Especially famous for its fall foliage, the Kancamagus is a 34.5 mile-long section of Route 112 that runs between the towns of Conway and Lincoln. It passes through the White Mountain National Forest and includes plenty of photo stops, hiking trails, waterfalls, picnic areas, and other recreation spots.
We set off into a cloudy morning, but the views were still beautiful. Again, little hints of autumn colored our way.
Our first stop was the Albany Covered Bridge, about six miles down the highway. We rumbled across the bridge in the car, but then there were lots of small trails and viewpoints to explore the area on foot. It was a peaceful little spot, with the bridge spanning a slow-moving river filled with countless rocks and boulders worn smooth over the centuries.
It was also a great place for E to stretch his legs and indulge in one of his most favorite pastimes (besides golf): throwing rocks into water to see the splash.
There were hiking trails nearby, but we still had a long way to go to reach our destination in Vermont. So we continued west along the Kancamagus.
Within moments, we were stopping again, this time at the Lower Falls scenic area. Located right alongside the highway, it’s impossible to miss. There, the Swift River tumbles over huge boulders and rock formations, creating pretty waterfalls and beautiful pools perfect for swimming.
It was too cold for a dip, so I just spent a few minutes admiring the views before we continued on our way.
Next on our list was a stop at the Sabbaday Brook Trail, which ambles an easy 0.3 miles to Sabbaday Falls. There are lots of longer or more difficult hikes along the Kancamagus, but this one seemed perfect for our little family.
The Sabbaday Trail and Falls area is a nice place to stop for a snack or meal, as there are a number of picnic tables tucked into shaded alcoves of the forest. My understanding is that it can get crowded in the summer or peak fall foliage season, but we had plenty of space to ourselves when we visited.
E got to spend some more time tossing rocks and sticks into the slow-moving stream, and later we made our way up the trail to the falls themselves. The trail was wide and easy, with a bit of incline as we neared the falls but nothing unmanageable for our two-year-old. It was nice to be surrounded by such lush greenery, with the distant rumble of the falls getting steadily closer.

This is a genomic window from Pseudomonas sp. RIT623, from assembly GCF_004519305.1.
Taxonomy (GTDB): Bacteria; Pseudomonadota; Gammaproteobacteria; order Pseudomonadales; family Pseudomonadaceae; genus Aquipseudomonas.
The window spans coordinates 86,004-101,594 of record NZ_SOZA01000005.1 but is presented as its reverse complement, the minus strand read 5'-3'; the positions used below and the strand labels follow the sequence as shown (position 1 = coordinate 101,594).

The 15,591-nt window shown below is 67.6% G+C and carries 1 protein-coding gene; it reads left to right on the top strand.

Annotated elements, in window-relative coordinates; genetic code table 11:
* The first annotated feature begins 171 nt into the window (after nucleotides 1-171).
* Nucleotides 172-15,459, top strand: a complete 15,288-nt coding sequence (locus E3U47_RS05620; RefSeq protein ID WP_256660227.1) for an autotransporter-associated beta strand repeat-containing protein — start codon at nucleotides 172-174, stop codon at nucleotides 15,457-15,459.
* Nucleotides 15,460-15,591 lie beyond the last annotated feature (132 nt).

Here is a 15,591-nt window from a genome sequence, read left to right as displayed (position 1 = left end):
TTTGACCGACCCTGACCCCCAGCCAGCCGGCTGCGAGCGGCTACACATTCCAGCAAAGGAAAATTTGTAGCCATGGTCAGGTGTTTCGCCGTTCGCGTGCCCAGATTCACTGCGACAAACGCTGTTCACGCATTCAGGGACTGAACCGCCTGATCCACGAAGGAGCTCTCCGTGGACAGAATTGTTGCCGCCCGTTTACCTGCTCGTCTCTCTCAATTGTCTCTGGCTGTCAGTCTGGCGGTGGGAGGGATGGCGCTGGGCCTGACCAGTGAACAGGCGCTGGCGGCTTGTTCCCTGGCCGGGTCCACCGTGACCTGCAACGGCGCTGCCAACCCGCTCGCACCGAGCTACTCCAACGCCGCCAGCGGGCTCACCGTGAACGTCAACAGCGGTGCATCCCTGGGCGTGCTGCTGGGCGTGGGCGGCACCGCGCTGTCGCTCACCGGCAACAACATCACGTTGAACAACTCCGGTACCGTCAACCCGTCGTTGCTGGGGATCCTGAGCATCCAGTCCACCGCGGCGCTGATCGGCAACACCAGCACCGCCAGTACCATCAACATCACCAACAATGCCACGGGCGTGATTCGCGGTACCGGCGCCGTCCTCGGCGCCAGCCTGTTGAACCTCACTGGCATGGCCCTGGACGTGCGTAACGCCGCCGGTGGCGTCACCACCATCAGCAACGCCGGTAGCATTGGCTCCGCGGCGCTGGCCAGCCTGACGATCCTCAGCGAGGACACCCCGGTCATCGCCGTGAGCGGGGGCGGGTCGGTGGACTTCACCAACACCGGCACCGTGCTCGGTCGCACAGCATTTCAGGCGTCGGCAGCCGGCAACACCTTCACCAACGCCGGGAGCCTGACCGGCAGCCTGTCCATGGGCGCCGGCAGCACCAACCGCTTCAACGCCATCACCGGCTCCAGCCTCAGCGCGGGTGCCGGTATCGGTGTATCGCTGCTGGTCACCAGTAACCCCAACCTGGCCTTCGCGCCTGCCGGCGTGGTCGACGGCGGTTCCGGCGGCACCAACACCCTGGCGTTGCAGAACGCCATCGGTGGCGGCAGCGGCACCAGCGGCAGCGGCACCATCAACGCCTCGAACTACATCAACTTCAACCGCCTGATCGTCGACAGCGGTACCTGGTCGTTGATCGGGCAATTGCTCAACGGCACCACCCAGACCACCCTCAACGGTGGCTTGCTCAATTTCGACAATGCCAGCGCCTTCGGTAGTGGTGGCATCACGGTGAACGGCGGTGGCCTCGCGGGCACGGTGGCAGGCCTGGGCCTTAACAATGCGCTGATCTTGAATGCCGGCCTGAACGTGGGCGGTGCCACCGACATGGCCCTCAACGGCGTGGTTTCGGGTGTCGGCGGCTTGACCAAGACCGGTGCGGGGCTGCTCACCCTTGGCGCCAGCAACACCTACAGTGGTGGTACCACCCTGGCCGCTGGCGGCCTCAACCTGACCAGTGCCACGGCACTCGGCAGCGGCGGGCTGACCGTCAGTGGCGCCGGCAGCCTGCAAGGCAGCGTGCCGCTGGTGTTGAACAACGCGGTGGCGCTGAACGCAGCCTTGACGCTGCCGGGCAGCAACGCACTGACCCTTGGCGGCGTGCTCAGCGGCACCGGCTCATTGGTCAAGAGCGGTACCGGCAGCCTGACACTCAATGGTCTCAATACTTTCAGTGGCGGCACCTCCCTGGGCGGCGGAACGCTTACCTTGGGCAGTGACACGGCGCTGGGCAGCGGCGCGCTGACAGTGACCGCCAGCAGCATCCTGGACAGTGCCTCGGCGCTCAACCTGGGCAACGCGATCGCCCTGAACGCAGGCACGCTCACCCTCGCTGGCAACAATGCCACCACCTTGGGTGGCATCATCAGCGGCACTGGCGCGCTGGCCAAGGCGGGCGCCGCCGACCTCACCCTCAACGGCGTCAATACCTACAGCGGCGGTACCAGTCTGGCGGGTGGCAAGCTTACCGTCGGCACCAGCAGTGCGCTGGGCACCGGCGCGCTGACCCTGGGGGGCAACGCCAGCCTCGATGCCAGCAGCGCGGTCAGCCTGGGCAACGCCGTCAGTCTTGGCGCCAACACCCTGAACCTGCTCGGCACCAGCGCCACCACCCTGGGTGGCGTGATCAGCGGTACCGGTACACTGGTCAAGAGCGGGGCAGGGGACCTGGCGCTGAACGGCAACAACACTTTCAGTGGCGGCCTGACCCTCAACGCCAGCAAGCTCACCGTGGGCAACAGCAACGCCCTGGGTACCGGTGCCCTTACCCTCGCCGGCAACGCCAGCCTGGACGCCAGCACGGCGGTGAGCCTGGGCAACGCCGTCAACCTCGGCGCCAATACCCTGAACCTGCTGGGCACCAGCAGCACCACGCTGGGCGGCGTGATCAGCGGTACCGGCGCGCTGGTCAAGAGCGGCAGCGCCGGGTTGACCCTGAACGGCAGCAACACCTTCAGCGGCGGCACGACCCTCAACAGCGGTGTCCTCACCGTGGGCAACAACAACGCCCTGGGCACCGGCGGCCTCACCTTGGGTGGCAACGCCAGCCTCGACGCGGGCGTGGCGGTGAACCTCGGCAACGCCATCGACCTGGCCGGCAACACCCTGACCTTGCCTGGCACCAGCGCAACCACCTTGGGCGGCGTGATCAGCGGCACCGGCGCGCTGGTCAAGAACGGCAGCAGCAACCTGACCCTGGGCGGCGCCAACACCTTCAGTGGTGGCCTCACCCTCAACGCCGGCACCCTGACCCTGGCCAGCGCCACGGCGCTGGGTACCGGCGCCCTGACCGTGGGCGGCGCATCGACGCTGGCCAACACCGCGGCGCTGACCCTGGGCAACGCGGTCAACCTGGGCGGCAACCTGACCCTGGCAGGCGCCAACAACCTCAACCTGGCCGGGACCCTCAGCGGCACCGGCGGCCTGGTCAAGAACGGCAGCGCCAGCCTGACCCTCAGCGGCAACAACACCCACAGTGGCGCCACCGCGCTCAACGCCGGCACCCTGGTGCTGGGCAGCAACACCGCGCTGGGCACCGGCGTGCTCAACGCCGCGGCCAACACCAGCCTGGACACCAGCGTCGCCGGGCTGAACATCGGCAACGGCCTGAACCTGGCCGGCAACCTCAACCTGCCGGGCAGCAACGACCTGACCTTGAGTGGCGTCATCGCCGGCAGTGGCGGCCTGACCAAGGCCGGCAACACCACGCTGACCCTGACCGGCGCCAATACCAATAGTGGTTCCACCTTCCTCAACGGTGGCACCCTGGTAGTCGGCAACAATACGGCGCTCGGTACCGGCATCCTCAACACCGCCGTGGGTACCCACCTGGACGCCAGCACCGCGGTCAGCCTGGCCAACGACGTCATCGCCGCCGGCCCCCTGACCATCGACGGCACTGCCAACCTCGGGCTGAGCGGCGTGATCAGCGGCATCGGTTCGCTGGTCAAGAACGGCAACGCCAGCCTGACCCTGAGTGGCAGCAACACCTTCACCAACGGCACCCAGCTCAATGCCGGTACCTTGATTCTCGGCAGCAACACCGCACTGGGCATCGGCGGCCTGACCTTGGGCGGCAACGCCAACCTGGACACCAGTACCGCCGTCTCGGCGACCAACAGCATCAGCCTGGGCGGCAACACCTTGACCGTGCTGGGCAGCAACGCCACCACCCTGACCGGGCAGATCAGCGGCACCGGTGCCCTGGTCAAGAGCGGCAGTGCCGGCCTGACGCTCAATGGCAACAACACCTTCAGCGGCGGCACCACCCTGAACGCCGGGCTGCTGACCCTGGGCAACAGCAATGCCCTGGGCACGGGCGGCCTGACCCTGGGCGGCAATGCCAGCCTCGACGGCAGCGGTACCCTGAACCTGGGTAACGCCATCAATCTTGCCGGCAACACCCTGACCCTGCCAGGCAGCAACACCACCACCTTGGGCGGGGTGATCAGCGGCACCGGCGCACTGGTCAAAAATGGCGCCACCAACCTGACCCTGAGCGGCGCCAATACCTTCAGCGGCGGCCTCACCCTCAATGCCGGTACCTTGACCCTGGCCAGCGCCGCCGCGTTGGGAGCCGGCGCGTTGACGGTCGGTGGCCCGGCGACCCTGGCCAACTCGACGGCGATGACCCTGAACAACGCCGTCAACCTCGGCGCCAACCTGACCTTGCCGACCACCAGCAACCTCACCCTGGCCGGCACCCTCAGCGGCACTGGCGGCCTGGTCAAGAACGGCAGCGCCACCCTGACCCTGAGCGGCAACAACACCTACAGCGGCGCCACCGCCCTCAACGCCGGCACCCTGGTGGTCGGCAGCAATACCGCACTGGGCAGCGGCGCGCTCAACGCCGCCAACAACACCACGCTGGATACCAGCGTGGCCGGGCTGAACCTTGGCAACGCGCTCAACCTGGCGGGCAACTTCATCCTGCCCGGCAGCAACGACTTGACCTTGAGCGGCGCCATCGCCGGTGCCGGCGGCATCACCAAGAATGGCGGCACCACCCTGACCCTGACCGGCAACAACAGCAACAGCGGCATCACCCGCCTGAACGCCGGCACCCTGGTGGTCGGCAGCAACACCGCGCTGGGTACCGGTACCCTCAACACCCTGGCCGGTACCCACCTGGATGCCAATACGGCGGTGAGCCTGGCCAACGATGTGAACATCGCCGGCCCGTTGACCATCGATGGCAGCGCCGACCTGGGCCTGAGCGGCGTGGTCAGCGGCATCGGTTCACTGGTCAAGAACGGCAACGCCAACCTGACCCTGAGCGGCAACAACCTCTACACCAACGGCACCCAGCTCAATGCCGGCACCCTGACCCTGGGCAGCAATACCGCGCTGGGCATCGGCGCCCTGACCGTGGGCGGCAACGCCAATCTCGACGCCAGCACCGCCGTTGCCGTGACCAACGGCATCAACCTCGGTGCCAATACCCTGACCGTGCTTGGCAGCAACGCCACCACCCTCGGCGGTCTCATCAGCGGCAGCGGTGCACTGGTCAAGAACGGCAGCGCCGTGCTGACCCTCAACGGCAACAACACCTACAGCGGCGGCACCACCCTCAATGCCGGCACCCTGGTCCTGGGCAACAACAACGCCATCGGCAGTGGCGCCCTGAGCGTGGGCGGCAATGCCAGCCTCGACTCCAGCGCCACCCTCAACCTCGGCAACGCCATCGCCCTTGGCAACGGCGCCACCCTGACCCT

It didn’t take long at all to reach the falls, which tumbled over a mishmash of rocks in a rush of white water.
A wooden walkway and stairs allowed us to get up close and personal and admire the cataract from all angles.
After giving the waterfall its due, it was time to hit the road again. If we had had older kids or more time, I would have loved to spend the whole day along the Kancamagus Highway. There were so many beautiful overlooks, tempting trails, and other fun places to explore. As it was, however, the troops were getting hungry and tired, so we pushed on.
Especially as we got into some of the higher passes through the mountains, the scenery was just stunning. Eventually, however, we emerged from the national forest and back into civilization.
It was well into the afternoon by that point, so we stopped at the Woodstock Inn Brewery. There, we enjoyed a tasty late lunch on their flower-filled patio until a thunderstorm chased us indoors.
Tips for the Kancamagus Highway with Small Children
- Lower Falls is a great spot for a picnic or bathroom break, as there are facilities available. Just make sure to keep an eye on the kids and NEVER enter the water if it is high or rushing.